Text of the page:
On Thursday there were sighs of relief from all corners as Microsoft released a security patch for a vulnerability that had been exploited by hackers.
The patch fixed a critical zero-day vulnerability in versions of Internet Explorer that would have meant visiting a boobytrapped webpage could have infected your computer, opening a backdoor for remote hackers.
Nasty stuff, especially as it was being alleged that the security hole had been exploited by Chinese hackers who broke into the likes of Google and Adobe in an attack dubbed "Operation Aurora".
Interestingly, details are now emerging that Microsoft was first told about the security hole early last September - a full four months before it hit the world's headlines.
According to reports, Microsoft was informed about the security problem with its software (and the potential for hackers to take advantage of it) by security researcher Meron Sellen, and the company planned to roll-out a fix in a cumulative update for Internet Explorer scheduled for next month.
Now, if you were one of the high-tech, financial or miltary targets that are said to have been struck by the Chinese hackers you might be feeling a little bit miffed that Microsoft didn't roll out its patch for this critical vulnerability sooner.
For their part, Microsoft may well feel that as the flaw primarily affected Internet Explorer 6 that such organisations should already have updated to a more secure version of their browser (such as version 8.0).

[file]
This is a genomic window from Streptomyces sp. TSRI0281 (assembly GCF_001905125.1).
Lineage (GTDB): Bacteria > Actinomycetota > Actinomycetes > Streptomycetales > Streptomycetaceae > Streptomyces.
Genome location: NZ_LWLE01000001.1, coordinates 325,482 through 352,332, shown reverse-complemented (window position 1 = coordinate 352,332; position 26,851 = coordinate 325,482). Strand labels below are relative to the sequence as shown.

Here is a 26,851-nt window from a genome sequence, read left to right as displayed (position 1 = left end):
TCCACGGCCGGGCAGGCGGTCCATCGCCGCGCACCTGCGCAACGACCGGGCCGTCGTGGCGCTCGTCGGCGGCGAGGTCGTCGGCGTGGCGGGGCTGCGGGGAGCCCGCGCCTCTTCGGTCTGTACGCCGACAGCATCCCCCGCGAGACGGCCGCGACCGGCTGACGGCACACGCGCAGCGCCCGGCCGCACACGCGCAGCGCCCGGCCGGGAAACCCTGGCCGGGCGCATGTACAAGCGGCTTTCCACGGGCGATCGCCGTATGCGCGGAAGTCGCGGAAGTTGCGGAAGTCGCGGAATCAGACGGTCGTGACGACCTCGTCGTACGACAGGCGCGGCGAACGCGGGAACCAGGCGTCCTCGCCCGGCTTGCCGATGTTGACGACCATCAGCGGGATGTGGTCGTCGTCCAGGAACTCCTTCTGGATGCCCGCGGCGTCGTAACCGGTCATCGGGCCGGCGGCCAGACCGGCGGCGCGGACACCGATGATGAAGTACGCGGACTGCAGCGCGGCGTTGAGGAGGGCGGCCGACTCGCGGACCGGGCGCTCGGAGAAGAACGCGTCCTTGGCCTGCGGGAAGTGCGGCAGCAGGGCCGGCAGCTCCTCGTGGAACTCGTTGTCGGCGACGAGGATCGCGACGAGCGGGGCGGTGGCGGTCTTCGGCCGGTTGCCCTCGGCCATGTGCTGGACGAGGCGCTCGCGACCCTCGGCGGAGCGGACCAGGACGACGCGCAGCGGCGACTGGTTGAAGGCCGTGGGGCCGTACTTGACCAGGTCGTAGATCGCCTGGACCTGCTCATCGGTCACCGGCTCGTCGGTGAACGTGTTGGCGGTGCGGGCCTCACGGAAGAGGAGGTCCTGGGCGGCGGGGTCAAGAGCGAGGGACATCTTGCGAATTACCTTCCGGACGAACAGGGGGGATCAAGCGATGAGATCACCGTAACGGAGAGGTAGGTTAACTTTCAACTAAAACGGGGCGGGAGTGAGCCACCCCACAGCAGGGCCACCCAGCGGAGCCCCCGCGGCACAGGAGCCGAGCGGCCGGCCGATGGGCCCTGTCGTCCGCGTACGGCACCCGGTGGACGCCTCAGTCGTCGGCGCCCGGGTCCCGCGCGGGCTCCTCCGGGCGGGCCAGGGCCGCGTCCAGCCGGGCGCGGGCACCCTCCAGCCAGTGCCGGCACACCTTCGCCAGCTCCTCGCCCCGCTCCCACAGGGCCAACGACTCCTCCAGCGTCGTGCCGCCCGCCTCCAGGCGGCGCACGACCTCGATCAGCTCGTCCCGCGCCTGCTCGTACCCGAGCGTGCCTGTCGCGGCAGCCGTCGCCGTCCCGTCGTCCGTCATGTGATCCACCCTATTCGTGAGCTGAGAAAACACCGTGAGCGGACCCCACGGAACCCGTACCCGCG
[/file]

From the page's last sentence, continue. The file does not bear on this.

Is four months too long a time to fix a security hole of this severity? I'm not sure. One thing we have to bear in mind is that it can be very complicated developing and then testing a security patch to ensure that it works in all environments with multiple different versions of the software being patched.
I would rather a patch worked than was rushed out and caused more problems than the bug it was trying to solve.
The thing we should all be grateful for is that there is now a patch for Internet Explorer, meaning there really is no excuse for any company to be breached via this particular security hole again.
But if Microsoft knew about this critical security vulnerability four months ago, I wonder how many other security holes there are that they secretly know about, but we don't have a clue about yet.
Oh, and don't forget, there's nothing to suggest that the hackers only exploited this Internet Explorer flaw. Chances are that they took advantage of a whole bunch of different weaknesses in different products, as well as some social engineering tricks, to break into computers inside the affected companies.